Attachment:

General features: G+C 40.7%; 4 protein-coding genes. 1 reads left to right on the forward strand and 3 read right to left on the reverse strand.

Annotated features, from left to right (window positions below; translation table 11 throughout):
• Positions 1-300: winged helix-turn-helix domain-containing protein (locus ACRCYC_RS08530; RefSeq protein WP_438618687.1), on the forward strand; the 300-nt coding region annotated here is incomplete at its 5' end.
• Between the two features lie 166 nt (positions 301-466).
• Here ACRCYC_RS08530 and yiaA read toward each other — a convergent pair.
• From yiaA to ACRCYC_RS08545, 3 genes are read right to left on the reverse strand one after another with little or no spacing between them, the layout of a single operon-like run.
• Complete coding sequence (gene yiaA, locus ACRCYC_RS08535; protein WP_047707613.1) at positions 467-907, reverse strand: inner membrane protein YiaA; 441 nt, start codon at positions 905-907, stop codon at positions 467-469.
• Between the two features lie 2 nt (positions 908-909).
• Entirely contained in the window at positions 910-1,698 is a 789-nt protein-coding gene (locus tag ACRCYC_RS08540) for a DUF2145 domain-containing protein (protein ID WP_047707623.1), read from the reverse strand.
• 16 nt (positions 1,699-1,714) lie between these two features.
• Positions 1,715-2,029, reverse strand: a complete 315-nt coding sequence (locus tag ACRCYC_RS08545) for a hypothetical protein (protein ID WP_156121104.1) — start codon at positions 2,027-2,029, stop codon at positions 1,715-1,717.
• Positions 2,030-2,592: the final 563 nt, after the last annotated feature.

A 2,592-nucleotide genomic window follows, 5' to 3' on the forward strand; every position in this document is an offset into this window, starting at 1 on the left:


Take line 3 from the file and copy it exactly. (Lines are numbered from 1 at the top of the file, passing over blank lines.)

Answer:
• Positions 1-300: winged helix-turn-helix domain-containing protein (locus ACRCYC_RS08530; RefSeq protein WP_438618687.1), on the forward strand; the 300-nt coding region annotated here is incomplete at its 5' end.